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Review: Wanting by Richard Flanagan

wanting richard flanagan Review: Wanting by Richard Flanagan

It is 1839, a year in which the lives of two notable Englishmen slowly begin to overlap and intertwine, despite being a distance of several continents apart. Sir John Franklin, explorer and Governor of the then Van Diemens Land, adopts with his wife a young Indigenous girl called Mathinna in an effort to mould her in the ways of the middle-class English. But vibrant, lucid Mathinna fails to thrive under the stern, scientific hand of her adoptive parents, and soon becomes utterly lost to them, frustrating their soi-disant altruistic efforts at social conditioning. The thread of the second key individual in the narrative, although present in 1839, only begins to fully assert itself some years later: Lady Franklin, distraught at a manner of accusations levelled at her now missing explorer husband, approaches author Charles Dickens with a request that he help clear her husbands name. Dickens, slipping slowly into madness after the death of his daughter, takes up the topic with a gusto that borders on obsession, and gradually becomes consumed by the story and the various exigencies to which it leadsthe most important of which, to Dickens, is a young woman who begins slowly to take over his every thought.

My thoughts

Given its rather unsubtle title, its not difficult to pick up the major themes running through Wanting: through the various point of view characters who flight in and out of this novel, Flanagan addresses the binary of desire and control, explicating the universality of these concepts and the influence they have over those from different classes, societies, and cultures. The notorious frigidity of middle- and upper-class British culture is not only addressed, but is veritably (albeit tragically) parodied, with near enough to every scene containing a painful internal battle between the control and propriety demanded by social norms, and the Hyde-ian desire to act out against these. Lady Franklins adoption of Mathinna, for example, is carefully orchestrated under the banner of a scientific experimentthe Franklins deign to determine whether Mathinna can be brought up to pass appropriately in British societybut is underpinned by Lady Franklins desire to have a child of her own. These conflicting desires, of course, wreak havoc upon Mathinna herself, who is subjected to a confused and prolonged induction into this world. Similar notions are seen in Dickenss desire to take up with his new lover, who represents a life anew, and in his all-consuming obsession with Lady Franklins story, something which is vastly at odds with his usual equating of work with money. Indeed, Dickenss fervour is such that he begins to find his every waking hour devoted to the story such that he begins to become it, and he spends a good part of his day wandering the streets of London in search of elucidation. This wandering brings to mind Poes chilling The Man of the Crowd, highlighting Dickens'obsessive desire and the fruitlessness of his efforts.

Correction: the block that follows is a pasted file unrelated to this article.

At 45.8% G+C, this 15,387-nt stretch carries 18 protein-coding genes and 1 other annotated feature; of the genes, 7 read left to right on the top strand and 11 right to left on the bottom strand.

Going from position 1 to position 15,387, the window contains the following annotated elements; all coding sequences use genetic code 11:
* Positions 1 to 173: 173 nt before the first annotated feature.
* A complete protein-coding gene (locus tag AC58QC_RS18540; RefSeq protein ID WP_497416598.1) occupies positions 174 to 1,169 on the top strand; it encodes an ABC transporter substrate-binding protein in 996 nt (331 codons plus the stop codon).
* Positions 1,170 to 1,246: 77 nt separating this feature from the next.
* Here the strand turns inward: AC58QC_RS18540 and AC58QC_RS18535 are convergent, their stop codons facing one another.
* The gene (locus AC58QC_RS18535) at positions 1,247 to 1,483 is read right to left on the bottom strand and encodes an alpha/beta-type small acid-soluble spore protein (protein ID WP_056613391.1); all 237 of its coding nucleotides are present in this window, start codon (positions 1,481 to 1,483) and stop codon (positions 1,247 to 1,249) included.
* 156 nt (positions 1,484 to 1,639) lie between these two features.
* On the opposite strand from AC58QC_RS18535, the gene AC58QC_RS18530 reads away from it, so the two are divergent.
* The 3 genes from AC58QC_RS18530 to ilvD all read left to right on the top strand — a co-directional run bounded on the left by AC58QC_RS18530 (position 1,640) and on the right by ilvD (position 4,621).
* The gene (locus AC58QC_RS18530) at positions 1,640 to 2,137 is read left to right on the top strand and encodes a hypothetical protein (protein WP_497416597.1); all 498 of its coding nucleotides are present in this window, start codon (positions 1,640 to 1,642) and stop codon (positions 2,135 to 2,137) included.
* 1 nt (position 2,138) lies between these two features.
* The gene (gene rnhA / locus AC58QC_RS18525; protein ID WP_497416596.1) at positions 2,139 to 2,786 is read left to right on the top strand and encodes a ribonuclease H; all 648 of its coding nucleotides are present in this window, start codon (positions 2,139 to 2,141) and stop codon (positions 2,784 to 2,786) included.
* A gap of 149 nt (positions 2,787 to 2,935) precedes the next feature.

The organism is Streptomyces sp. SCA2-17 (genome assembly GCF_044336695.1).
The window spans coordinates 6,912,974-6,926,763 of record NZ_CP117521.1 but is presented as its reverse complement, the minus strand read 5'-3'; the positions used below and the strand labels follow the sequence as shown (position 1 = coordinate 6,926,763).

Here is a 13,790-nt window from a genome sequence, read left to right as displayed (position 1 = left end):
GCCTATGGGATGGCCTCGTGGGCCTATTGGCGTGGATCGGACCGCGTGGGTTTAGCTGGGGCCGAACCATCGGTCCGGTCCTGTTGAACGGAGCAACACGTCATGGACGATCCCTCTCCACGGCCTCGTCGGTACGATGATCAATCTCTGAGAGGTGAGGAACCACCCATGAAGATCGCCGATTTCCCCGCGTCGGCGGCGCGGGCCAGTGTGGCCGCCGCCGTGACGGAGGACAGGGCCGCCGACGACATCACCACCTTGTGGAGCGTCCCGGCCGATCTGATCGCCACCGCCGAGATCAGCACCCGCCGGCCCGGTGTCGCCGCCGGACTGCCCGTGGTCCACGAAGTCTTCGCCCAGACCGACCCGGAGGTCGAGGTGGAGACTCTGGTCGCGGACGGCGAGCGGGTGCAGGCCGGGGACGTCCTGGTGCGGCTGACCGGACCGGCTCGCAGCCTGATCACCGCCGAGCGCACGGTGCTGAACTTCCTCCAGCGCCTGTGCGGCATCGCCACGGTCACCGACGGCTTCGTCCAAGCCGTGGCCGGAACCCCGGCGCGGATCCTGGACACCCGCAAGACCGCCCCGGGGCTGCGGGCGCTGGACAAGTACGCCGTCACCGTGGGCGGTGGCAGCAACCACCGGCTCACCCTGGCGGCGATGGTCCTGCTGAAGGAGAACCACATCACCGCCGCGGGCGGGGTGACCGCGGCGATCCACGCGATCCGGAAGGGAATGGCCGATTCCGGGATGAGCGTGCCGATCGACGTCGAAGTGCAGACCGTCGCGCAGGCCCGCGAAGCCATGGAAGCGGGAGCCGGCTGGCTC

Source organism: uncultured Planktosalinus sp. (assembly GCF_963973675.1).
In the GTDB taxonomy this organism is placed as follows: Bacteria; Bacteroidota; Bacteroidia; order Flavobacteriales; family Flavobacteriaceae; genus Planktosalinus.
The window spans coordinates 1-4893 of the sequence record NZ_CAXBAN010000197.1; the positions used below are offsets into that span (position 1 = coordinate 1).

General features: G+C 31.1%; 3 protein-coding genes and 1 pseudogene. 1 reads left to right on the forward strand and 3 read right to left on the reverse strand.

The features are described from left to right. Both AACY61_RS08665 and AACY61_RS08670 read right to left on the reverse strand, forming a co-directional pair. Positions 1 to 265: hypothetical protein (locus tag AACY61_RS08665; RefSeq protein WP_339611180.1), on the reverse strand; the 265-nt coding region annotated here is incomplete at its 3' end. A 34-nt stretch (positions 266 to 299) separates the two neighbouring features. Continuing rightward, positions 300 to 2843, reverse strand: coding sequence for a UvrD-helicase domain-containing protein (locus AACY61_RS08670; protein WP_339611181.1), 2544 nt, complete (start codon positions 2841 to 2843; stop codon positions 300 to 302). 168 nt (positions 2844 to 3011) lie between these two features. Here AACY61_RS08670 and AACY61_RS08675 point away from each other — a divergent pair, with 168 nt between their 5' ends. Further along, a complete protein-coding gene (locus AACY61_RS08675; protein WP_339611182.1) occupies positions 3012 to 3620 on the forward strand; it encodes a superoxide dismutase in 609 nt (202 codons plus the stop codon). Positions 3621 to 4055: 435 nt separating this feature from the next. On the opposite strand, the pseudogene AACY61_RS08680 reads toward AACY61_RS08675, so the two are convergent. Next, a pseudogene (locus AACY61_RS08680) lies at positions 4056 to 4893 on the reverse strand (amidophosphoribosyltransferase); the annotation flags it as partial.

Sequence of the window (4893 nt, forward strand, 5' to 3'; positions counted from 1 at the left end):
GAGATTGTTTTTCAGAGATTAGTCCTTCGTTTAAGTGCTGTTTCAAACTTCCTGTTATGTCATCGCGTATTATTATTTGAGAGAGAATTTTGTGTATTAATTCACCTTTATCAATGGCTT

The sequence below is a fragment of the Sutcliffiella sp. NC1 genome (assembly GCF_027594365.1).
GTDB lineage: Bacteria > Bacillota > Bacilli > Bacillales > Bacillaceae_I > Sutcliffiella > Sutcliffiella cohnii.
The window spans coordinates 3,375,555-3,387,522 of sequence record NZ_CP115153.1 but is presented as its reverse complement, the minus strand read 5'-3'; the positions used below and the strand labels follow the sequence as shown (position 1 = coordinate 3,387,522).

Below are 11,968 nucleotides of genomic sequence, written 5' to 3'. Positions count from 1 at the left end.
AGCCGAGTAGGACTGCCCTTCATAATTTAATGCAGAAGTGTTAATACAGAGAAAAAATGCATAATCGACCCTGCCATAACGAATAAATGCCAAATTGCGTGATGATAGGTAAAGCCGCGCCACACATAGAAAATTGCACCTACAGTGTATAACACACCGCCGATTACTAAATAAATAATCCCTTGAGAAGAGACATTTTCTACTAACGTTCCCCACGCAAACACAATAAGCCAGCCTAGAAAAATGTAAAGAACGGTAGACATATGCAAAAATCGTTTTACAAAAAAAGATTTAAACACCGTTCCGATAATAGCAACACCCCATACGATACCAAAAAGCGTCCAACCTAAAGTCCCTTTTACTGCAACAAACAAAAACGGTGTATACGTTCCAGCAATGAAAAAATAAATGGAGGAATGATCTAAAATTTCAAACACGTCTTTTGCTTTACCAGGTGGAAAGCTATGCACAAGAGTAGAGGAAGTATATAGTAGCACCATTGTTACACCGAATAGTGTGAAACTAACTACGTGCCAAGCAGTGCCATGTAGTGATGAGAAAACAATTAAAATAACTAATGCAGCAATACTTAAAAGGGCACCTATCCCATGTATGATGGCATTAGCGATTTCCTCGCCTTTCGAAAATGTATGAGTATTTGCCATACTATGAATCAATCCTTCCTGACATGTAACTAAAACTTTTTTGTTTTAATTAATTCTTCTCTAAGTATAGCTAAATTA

Wanting also brings to mind Patrick Whites A Fringe of Leaves, with its parallel narratives, use of sybils and precognition, and its terse teasing out of societal norms. Like A Fringe of Leaves, Wanting involves a good deal of moral ambiguity, with characters deceiving themselves about the felicity and the value of their actions. The most obvious of these, of course, is the case of Mathinna: the Franklins tell themselves that their efforts with Mathinna are a noble experiment that will further understanding of Indigenous people, and pride themselves on their ability to overcome the challenges they face as a result. However, there is an almost chilling ambiguity here: the Franklins efforts to inure Mathinna into white, middle-class society typically degenerate into emotional and physical abuse, until Mathinna is unable to withstand the onslaught. At this point, the Franklins begin to turn their awful self-deception in another direction, telling themselves that such an experiment could never have worked in the first place, with the final outcome being proof of this fact. This same self-deception is seen in the actions of the protector of the Tasmanian Indigenous people, George Robinson, who kills Mathinnas father and presents his head to the Franklins in the name of science. The whole book is heavy with the conflict between the uprightness of learned English society and the shameful wrongdoing committed in the name of furthering this society.